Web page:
My contact lens starts floating a
s my eyes got irritated by the bluster wind, my vision became cloudy as I made my way along the now busy road back to the finish, I keep blinking my eyes and at last I can see well enough to navigate my way into the finish without running into a car!
These last 3 miles were endless, someone was playing a cruel, cruel joke with me, why had each undulation suddenly turned into a mini mountain that got steeper and steeper? why was I running more uphill than down?

The half marathon runners returning home in their cars gave a lot of support, beeping and waving, which carried me onwards.
At long bloody last I reached the 1 mile to go, over the final rise i was rewarded with a glorious sweeping downhill that swept me along to the finish,
I push all out to a sprint, finishing in 3.19 and 13th place.

I finish with mixed emotions, on one hand I knew I could have done much better if I'd been on form, on the other hand I'd just finished the hardest road marathon in Britain.

Amazingly 5 runners got under 3 hours, I think only 5 people in the history of the race had managed that before and the guy who won broke the course record with 2 hours 41 min !!!
I spent the next hour feeling really bad, sitting down with my head on a table feeling dizzy and sick, I gave it all I could.
On last years results my time would have given me 6th place! RESULTS
Time for some rest, I'll follow Marius's advise this time for sure :]


Grellan said...

That's one tough mother of a marathon Rick. A 9 minute fade over the 2nd half is hardly a disaster.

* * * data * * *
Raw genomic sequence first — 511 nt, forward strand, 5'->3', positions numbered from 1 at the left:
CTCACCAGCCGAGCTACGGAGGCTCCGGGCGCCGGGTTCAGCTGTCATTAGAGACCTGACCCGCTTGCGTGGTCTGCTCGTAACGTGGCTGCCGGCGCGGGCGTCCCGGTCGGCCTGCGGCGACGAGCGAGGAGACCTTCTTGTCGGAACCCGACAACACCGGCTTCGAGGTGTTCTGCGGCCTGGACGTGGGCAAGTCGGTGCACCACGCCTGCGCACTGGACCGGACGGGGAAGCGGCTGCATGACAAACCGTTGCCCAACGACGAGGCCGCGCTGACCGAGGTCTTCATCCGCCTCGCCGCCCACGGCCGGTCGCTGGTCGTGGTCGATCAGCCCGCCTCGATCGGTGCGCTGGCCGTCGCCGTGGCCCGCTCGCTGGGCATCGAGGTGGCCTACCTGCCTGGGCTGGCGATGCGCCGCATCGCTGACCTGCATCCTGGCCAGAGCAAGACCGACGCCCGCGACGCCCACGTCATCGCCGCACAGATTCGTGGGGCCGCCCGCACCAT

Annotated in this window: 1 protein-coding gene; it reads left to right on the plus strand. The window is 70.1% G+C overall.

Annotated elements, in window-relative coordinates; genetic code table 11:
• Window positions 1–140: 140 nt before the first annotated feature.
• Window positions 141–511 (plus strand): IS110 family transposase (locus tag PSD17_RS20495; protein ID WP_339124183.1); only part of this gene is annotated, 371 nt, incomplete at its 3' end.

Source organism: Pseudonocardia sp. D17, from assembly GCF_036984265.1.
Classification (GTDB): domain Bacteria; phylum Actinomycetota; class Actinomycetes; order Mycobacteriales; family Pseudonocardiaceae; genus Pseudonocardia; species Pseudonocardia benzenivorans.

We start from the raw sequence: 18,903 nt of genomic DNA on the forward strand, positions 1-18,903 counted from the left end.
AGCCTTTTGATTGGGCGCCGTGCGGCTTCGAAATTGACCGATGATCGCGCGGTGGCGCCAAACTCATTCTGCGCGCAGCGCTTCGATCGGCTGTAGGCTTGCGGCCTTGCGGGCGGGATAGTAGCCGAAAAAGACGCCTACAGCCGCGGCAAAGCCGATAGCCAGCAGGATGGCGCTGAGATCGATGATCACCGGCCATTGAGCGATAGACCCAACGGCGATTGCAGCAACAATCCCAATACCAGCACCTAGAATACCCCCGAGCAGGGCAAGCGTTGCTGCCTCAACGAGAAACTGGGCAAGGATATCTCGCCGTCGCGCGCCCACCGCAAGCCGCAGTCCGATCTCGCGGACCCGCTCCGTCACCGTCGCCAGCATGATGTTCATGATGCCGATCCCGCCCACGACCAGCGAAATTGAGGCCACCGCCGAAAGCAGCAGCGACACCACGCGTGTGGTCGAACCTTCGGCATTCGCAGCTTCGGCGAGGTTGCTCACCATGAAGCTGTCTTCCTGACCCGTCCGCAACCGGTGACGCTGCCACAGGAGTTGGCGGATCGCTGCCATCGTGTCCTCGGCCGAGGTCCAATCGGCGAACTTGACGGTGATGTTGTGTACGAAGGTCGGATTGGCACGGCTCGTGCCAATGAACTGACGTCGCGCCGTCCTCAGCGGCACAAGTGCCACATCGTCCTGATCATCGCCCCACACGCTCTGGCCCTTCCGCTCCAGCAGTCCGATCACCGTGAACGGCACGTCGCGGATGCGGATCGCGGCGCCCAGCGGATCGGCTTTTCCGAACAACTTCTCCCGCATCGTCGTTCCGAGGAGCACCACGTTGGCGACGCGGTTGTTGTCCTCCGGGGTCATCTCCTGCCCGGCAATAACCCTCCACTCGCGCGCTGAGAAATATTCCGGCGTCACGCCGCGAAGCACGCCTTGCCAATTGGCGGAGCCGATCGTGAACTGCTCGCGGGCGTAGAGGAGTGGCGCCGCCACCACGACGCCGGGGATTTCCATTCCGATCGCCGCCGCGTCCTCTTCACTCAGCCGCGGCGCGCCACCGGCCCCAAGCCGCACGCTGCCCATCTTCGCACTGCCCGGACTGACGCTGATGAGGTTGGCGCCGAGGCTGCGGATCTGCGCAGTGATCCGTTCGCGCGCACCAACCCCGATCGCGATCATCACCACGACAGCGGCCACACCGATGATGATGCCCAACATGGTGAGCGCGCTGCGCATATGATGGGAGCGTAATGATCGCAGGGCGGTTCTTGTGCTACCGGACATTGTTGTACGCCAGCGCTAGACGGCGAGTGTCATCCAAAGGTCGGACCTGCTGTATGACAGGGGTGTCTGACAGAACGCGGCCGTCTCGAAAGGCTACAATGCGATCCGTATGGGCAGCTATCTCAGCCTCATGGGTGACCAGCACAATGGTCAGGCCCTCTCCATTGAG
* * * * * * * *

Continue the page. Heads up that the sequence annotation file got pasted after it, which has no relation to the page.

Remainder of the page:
I agree that it's wise to build in a bit of downtime in your yearly schedule. You can't be in peak shape all the time. A week or 2 every 6 months ought to do it. Enjoy the recovery with a few beers.


Thanks grellan, your right of course, Rest after a marathon is 'really important'.

Thomas said...

If you know what went wrong then you failed successfully.

DocRunner said...

Rick, don't be too hard on yoursely. 3h19 is still an amazing time. Hitting the wall is horrendous (persoanl experience here). You should be pleased that you had the courage to dig deep and keep going. In the words of the great Dean Karnazes: "If you can't run, then walk. And if you can't walk, then crawl. Do what you have to do. Just keep moving forward and never, ever give up." Well done. Simon


Cheers Thomas I love your wit!
And thanks Doc simon.

canute1 said...

3:19 is an impressive effort on a course like that, but your preparedness to learn from your experiences is even more impressive. Enjoy the rest, and good luck with your next target race

Mark said...

Hey Rick - thats not a bad time for that course don't think you should be too hard on yourself. Steve Littler won the Edinburgh Marathon this year and so it was a good field you were up against

Anonymous said...

Cheers Rick, the first lap company was good - I enjoyed running with you, your pacing helped me with a Langdale PB - much appreciated.

Liked the Blog but I don't think you mentioned how tough it was enough. I would love to say I was onto my 3rd pint by the time you all got home.... but you were all correct - I went to my B&B and crashed.

See you next year?


bricey said...

Enjoy the recovery and come back stronger!! I think there are lots of guys who'd be more than happy with 3:19 in such a hard race. Well done but, as you now know, the coach is always right!! :)

Ewen said...

Well done Rick. As Thomas said, you learn more from the bad ones. Sounds like it would have been better if you'd been run over by that car on the second mountain of the second lap - would have put you out of your misery!

Enjoy the rest. By the way, what sort of flat marathon time does the winner run? 2:41 is amazing for that course.

marty said...

great report and still a very good performance especially with those lessons learned.